Can you check your "Page color tones".  I always set that on PDF readers, as I do not often do well with white backgrounds, I had immediately set it to grey when I ran through settings.  

For me, with "none" chosen it is ok, not as clear as the dedicated readers but you can never get them exact.  But that white is harsh in general.  With "sepia" chosen it is a washed out yellow more than the ambered brown one would expect this I'm using now.  With either of "Grey" or "Cool" it is as it every pixel has been lit too it's whitest tone.  That is probably why I'm seeing the Halo effect.   

I'm using a Dell SE2719H right now, it is new and bought for purpose as the music stand.  I'll put another monitor on there this afternoon to see if it's the monitor not speaking correctly with MobileSheets.

Have you calibrated that monitor? I normally have to turn down the brightness and contrast a lot on monitors as they always have them way too high. A lot of times they also use picture modes that result in far too much sharpness being applied, and can cause graphical artifacts.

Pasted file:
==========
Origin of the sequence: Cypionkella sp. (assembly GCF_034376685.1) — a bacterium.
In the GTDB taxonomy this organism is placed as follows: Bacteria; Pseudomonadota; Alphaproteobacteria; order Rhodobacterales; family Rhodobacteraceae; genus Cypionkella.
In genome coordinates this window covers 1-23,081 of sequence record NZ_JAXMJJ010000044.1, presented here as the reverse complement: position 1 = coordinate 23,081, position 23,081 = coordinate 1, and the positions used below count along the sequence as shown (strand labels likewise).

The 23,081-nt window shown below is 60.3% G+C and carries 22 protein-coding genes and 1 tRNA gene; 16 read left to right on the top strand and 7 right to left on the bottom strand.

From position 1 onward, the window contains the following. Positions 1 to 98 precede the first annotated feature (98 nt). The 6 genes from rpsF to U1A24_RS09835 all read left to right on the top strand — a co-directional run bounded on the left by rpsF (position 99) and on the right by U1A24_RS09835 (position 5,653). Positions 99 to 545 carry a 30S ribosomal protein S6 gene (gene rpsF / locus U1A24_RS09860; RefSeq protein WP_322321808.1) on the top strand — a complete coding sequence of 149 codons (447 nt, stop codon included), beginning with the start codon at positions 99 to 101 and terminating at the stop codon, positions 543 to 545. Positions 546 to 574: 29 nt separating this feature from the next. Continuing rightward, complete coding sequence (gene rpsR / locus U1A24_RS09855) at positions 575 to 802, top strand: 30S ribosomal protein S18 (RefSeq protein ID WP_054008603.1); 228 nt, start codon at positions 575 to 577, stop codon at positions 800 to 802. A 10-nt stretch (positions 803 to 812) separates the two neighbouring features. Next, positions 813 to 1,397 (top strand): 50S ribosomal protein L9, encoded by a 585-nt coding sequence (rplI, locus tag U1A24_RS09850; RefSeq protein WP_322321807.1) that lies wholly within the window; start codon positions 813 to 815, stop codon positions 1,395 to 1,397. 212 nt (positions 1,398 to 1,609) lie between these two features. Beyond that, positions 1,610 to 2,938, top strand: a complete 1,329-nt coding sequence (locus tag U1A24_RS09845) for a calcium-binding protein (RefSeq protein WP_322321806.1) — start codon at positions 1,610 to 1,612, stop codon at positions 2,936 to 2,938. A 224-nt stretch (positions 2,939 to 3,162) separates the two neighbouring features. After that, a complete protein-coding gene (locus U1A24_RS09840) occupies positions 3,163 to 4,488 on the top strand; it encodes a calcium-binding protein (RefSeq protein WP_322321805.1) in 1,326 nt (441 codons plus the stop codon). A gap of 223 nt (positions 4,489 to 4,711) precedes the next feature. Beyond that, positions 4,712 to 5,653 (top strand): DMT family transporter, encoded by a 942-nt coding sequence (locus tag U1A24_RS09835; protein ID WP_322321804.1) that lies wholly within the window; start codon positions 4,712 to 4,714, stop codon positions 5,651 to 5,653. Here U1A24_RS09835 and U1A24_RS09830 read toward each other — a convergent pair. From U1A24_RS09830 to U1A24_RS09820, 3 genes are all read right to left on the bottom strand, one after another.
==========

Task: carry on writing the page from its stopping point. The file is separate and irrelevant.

I switched between all of the page tones and didn't really see any differences in how the page was rendered on my monitor. I'm currently using #FFF2D1 for Sepia. I can experiment with other colors if you believe there is a better color to use. I believe I originally tried #704214 but it was far too dark and the notes on the sheet music didn't stand out at all. 

Please let me know if you can try adjusting the settings on that monitor to see if it improves the quality of the images in MobileSheets. I usually rely on TFT Central, as they do a thorough analysis of most monitors and provide some rough values to help users get started with their calibration. I found a review for the U2719D, but could not find one for the SE2719H. It is here if you want to see it: https://www.tftcentral.co.uk/reviews/dell_u2719d.htm